Hospital Morbidity Survey (HMS) 1951-2011
Encuesta de Morbilidad Hospitalaria (EMH) 1951-2011
Health and Performance
|Relevance for this Topic||
Social Statistics and Analyses Directorate
Instituto Nacional de Estadística (Spanish Statistical Office, INE)
Phone: 91 583 91 00
Fax: 91 583 91 58
Timeliness, transparencyTables are published within the year following the survey.
On site free access to defined tables and microdata files for scientific purpose and elaboration. Notes for general use and for media are available in English.
- Free access to Spanish general tables: http://www.ine.es/jaxi/menu.do?type=pcaxis&file=pcaxis&path=%2Ft15%2Fp414%2F%2Fa2011&L=0
- General microdata files and microdata files divided by diagnosis groups (since 1996) are available in Spanish and English (1978-2011): http://www.ine.es/prodyser/micro_morbihos.htm
Conditions of access
Anonymised microdata and published tables can be accessed for free. For some very specific demands, fees are requested.
Depending on the requested data, a week was the minimum period of time for delivery.
Aggregated and elaborated tables, as well as anonymised microdata.
Microdata: ASCII zip file following a register design file (EXCEL format)
Tables: PC-Axis, Excel and CSV
The website is in Spanish and English, but some technical documents and record design files are available only in Spanish. Methodological information can be accessed in Spanish and English (http://www.ine.es/en/daco/daco42/sanitarias/notaemh_en.pdf), as well as the Press Notes (http://www.ine.es/en/prensa/np762_en.pdf) and the Register Design and the Correspondence with the WHO Classification of Diseases (http://www.ine.es/en/prodyser/micro_morbihos_en.htm).
Data collection is ongoing since 1978.
1951, although data are homogenised from 1978 onwards
Stratified by region and type of hospital (general, surgical, maternal…)
Official hospital registers
All of Spain, regions and provinces
Patients of all ages discharged from hospitals
The main objective consists of obtaining the structure and development of hospital morbidity, in other words, of the ill persons who were admitted into hospitals. Specifically, it tries to measure morbidity by virtue of the different diagnoses, average stay in the hospital by type of diagnosis, and the hospitals’ scope of influence or degree of attraction.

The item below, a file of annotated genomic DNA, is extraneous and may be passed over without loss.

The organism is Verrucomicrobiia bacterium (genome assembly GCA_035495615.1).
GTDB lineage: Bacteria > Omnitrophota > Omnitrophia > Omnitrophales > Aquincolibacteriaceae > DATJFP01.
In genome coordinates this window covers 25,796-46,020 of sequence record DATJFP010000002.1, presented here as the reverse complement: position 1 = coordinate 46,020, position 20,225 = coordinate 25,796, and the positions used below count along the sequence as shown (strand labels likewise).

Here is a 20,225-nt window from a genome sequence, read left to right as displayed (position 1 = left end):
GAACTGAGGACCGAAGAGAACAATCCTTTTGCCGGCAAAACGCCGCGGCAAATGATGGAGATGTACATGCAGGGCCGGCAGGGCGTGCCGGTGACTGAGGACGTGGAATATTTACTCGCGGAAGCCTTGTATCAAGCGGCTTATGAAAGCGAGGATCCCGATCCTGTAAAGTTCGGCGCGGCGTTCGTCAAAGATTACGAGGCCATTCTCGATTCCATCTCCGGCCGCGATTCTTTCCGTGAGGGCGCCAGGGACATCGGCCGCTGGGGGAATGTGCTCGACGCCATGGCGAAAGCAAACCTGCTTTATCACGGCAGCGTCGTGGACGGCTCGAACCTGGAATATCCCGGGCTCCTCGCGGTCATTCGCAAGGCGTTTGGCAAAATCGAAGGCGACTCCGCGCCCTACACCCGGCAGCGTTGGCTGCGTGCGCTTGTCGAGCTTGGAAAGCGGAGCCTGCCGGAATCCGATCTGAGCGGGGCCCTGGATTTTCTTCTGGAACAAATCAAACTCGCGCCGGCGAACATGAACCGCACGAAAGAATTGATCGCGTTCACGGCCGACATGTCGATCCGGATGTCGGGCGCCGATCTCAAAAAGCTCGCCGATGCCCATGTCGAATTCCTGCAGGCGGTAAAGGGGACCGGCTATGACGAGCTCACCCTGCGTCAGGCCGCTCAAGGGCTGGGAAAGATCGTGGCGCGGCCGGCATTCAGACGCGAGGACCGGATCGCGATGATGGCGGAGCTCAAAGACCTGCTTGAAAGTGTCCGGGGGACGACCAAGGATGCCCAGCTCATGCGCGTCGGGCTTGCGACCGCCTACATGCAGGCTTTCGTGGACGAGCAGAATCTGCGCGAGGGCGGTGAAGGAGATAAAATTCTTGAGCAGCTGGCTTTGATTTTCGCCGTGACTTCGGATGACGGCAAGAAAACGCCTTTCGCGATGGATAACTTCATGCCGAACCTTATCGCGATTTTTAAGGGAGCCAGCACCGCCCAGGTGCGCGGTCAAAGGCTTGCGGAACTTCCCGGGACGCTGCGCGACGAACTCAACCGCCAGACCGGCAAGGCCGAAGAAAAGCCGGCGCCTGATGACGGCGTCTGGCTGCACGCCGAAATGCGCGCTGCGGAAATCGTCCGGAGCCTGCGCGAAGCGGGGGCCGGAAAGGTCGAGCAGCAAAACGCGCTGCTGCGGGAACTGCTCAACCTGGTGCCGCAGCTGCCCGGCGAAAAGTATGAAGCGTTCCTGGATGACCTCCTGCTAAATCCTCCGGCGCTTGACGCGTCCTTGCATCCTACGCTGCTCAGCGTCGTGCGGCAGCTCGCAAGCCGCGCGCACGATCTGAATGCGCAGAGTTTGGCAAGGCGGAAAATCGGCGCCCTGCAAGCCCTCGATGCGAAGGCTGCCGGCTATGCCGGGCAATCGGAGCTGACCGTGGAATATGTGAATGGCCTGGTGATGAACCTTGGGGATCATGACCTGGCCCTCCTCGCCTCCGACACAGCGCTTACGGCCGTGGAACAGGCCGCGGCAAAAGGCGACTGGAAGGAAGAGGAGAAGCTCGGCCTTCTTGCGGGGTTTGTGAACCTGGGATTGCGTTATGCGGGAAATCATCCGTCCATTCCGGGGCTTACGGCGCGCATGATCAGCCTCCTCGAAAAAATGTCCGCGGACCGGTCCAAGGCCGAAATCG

The fulfilment of the Survey's objectives was guaranteed with the introduction of the obligatory use of basic health documents in 1977: the Patient Register and the Patient File, which granted the systematic recording of all patients who were admitted to and discharged from hospital.
In the last few years, a new hospital information system has been developed for patient discharge, known as the Basic Minimum Set of Data (BMSD), which responds to the needs of multiple users (management, planning, epidemiological research, statistical purposes, etc.) and which includes a number of administrative and clinical data collected when the patient is discharged. This system makes homogenous information between different hospitals available and covers the Survey objectives to the same extent that the Patient Register did in the past.
• Catalá-López, F. et al.,“Burden of disease assessment with summary measures of population health for the Region of Valencia, Spain: a population-based study”. Medicina Clínica 140(20) (2013): 343–350. Available at: http://dx.doi.org/10.1016/j.medcli.2012.01.028